The supplementary mycorrhization and bacterial inoculation act towards stimulating the development of levels 1 and 3 of the plants, as reported before in other studies (Candido et al., 2013; Candido et al., 2015; Kim et al., 1997). Among the tested fertilisers, the bacterial inoculum had the lowest effect over the development with a gradient towards the Hostati variety and both of them are integrated in the interaction variety-treatment complex. The mycorrhization and the lack of fertilisation act in different directions, approximately antagonistic.

The use of the mycorrhizal biopreparates stimulates the development of the variety Hostati while the Roz variety is sensitive in the lack of fertilisation. Hostati variety is mostly adapted for productivity, and Roz variety for higher weight averages of fruits. For the Inimă de bou genotype there are variants which give results in both conditions. This variety, as yield and average weight of fruits, has a moderate reaction towards the experimental factors interactions, located in the center of principal components ordination.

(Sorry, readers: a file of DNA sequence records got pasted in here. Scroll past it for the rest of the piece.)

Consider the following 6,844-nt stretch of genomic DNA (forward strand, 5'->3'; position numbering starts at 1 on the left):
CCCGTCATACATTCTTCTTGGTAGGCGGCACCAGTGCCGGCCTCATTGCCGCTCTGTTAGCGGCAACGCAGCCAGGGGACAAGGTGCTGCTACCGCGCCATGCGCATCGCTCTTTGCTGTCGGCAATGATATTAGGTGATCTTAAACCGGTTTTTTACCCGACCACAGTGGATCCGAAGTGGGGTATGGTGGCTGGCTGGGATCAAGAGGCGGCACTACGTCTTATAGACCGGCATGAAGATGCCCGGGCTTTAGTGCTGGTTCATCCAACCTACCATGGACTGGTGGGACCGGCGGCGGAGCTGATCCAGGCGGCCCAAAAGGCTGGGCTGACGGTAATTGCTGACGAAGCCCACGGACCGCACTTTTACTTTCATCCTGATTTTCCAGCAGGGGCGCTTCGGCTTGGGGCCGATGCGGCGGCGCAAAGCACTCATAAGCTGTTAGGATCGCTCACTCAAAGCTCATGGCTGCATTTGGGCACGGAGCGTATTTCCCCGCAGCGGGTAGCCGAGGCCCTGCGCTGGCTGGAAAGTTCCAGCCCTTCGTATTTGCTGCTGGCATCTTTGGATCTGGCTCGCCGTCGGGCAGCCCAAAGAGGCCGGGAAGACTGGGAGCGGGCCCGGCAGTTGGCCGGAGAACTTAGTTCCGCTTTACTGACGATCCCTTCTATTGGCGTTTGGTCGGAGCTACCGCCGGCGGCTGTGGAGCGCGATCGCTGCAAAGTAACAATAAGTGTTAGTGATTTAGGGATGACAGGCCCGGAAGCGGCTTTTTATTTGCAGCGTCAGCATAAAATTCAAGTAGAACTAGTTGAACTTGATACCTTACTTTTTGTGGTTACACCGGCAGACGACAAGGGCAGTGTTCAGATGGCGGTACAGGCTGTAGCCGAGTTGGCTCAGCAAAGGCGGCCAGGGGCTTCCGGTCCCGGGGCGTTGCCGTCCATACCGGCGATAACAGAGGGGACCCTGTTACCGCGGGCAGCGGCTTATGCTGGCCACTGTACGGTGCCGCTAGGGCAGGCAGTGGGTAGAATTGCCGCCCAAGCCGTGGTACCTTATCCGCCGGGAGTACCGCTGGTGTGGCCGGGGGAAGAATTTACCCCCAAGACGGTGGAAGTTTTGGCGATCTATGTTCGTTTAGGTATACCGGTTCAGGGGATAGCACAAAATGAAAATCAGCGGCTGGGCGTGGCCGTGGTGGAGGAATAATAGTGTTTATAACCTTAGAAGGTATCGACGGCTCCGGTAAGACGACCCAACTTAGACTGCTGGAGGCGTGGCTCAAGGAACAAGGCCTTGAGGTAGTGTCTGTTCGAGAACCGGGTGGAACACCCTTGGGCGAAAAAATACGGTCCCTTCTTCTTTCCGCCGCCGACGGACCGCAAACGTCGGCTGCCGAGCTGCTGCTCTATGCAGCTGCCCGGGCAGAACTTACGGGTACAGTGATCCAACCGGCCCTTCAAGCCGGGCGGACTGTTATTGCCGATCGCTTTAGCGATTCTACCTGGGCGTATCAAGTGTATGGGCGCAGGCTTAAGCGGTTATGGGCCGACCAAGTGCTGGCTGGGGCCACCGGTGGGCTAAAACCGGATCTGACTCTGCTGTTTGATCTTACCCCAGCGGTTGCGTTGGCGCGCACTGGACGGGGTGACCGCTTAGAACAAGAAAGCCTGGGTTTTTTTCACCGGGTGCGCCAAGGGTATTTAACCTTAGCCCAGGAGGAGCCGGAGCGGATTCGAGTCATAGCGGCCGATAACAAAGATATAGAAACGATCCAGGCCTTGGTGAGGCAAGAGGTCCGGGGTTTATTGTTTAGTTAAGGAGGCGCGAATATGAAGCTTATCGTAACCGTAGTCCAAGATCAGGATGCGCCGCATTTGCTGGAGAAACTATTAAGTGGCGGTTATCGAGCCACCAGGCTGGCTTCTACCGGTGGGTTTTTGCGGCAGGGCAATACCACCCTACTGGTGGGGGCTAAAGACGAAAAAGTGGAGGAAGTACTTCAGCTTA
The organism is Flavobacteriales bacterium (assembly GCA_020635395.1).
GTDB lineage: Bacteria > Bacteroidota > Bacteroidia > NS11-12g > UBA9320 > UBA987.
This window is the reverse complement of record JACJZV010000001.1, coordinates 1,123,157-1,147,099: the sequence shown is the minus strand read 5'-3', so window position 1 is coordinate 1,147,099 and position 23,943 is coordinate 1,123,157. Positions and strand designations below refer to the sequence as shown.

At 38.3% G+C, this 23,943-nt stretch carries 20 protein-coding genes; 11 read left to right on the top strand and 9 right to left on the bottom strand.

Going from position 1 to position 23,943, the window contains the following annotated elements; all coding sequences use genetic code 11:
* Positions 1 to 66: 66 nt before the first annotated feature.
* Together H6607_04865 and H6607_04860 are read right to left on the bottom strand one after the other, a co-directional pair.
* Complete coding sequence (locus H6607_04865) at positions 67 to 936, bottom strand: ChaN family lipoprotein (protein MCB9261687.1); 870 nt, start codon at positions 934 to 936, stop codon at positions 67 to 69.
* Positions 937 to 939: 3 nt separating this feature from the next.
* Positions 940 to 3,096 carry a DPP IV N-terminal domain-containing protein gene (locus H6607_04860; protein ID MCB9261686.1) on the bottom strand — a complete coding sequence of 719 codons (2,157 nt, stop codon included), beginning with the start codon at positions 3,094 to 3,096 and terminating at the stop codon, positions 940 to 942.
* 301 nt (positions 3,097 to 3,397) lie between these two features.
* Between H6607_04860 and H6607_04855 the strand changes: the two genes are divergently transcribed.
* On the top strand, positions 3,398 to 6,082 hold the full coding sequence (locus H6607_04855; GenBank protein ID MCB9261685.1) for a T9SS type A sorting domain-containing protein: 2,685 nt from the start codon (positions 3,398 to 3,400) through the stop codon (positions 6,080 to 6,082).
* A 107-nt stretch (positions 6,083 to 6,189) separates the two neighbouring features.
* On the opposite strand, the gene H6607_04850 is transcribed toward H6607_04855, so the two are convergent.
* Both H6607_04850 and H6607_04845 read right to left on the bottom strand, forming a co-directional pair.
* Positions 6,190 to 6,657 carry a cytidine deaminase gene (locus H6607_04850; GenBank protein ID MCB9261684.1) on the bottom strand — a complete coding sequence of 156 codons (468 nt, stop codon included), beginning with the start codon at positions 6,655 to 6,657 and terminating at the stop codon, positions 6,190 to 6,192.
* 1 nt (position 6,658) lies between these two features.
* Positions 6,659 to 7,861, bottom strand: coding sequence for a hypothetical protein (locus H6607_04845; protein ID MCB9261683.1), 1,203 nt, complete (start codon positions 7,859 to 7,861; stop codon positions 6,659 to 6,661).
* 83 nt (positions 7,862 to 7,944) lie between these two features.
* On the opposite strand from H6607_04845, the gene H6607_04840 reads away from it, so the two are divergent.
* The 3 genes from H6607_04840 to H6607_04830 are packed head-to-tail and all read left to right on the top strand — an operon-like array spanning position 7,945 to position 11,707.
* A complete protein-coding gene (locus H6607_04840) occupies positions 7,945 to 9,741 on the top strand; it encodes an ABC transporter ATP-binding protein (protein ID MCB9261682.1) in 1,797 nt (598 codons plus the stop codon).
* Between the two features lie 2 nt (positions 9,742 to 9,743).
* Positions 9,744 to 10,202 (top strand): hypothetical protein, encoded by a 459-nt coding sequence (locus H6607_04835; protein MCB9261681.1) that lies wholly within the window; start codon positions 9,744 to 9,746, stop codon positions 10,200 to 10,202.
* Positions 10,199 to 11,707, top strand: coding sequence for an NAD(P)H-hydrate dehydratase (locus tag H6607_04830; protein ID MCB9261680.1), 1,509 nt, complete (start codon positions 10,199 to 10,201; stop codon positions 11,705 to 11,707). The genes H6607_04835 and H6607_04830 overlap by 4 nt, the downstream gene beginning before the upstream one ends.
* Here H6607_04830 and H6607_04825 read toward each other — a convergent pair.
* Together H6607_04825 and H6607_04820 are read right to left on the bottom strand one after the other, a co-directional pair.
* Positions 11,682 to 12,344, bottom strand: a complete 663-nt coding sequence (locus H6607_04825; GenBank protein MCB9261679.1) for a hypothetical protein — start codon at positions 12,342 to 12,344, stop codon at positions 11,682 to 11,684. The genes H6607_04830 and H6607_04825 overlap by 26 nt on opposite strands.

Inoculated bacteria interferes significantly with the symbiosis only in the initial plant development stages, previously reported in several researches (Artursson et al., 2006; Hodge and Storer, 2015; Jung et al., 2012; Pivato et al., 2009). These considerations set the separate analysis of above and under-ground characters, as proposed by Rillig et al. (2008), based on reaction of non-AMF genotypes to experimental variables. Separation of the experimental variants in 3 clusters highlights strongly the difference of reactions of the varieties to fertilisation in conventional and unconventional culture system, similar to reported results by Liu et al. (2014). Using conventional and unconventional treatments do not set strongly different developments, the 3 varieties having a homogenous response to these actions, as reported by Cavagnaro et al. (2006, 2008).